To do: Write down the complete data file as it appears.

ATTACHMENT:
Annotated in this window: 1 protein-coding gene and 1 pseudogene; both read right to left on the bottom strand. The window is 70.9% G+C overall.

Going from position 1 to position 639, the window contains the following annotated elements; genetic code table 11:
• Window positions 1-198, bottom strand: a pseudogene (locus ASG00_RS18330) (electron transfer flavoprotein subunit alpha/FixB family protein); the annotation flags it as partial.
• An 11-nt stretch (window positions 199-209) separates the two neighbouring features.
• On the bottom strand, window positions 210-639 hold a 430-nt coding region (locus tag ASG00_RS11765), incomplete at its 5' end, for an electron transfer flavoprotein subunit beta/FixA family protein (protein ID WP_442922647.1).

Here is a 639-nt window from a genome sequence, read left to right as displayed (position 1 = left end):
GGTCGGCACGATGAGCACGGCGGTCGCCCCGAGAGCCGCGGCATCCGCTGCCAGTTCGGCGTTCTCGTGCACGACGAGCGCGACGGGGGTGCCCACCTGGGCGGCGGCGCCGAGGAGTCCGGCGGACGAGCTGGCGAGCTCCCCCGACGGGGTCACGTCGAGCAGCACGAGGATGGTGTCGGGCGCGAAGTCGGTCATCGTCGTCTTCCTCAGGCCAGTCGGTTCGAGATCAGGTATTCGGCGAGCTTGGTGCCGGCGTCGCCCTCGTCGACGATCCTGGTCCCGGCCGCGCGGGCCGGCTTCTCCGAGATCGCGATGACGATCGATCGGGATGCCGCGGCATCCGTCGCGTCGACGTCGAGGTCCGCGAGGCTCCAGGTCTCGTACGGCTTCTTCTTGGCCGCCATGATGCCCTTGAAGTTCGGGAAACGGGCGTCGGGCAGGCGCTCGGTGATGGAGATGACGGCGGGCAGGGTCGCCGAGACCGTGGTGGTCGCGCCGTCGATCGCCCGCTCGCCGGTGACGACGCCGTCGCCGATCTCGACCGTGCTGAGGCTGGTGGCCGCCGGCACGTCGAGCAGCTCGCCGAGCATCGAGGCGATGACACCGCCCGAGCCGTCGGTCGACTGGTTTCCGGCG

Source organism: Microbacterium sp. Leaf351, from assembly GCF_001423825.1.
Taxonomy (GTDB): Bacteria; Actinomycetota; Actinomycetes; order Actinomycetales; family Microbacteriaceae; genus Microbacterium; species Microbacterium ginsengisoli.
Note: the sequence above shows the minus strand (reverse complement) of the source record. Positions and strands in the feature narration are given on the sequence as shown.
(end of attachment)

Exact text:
Annotated in this window: 1 protein-coding gene and 1 pseudogene; both read right to left on the bottom strand. The window is 70.9% G+C overall.

Going from position 1 to position 639, the window contains the following annotated elements; genetic code table 11:
• Window positions 1-198, bottom strand: a pseudogene (locus ASG00_RS18330) (electron transfer flavoprotein subunit alpha/FixB family protein); the annotation flags it as partial.
• An 11-nt stretch (window positions 199-209) separates the two neighbouring features.
• On the bottom strand, window positions 210-639 hold a 430-nt coding region (locus tag ASG00_RS11765), incomplete at its 5' end, for an electron transfer flavoprotein subunit beta/FixA family protein (protein ID WP_442922647.1).

Here is a 639-nt window from a genome sequence, read left to right as displayed (position 1 = left end):
GGTCGGCACGATGAGCACGGCGGTCGCCCCGAGAGCCGCGGCATCCGCTGCCAGTTCGGCGTTCTCGTGCACGACGAGCGCGACGGGGGTGCCCACCTGGGCGGCGGCGCCGAGGAGTCCGGCGGACGAGCTGGCGAGCTCCCCCGACGGGGTCACGTCGAGCAGCACGAGGATGGTGTCGGGCGCGAAGTCGGTCATCGTCGTCTTCCTCAGGCCAGTCGGTTCGAGATCAGGTATTCGGCGAGCTTGGTGCCGGCGTCGCCCTCGTCGACGATCCTGGTCCCGGCCGCGCGGGCCGGCTTCTCCGAGATCGCGATGACGATCGATCGGGATGCCGCGGCATCCGTCGCGTCGACGTCGAGGTCCGCGAGGCTCCAGGTCTCGTACGGCTTCTTCTTGGCCGCCATGATGCCCTTGAAGTTCGGGAAACGGGCGTCGGGCAGGCGCTCGGTGATGGAGATGACGGCGGGCAGGGTCGCCGAGACCGTGGTGGTCGCGCCGTCGATCGCCCGCTCGCCGGTGACGACGCCGTCGCCGATCTCGACCGTGCTGAGGCTGGTGGCCGCCGGCACGTCGAGCAGCTCGCCGAGCATCGAGGCGATGACACCGCCCGAGCCGTCGGTCGACTGGTTTCCGGCG

Source organism: Microbacterium sp. Leaf351, from assembly GCF_001423825.1.
Taxonomy (GTDB): Bacteria; Actinomycetota; Actinomycetes; order Actinomycetales; family Microbacteriaceae; genus Microbacterium; species Microbacterium ginsengisoli.
Note: the sequence above shows the minus strand (reverse complement) of the source record. Positions and strands in the feature narration are given on the sequence as shown.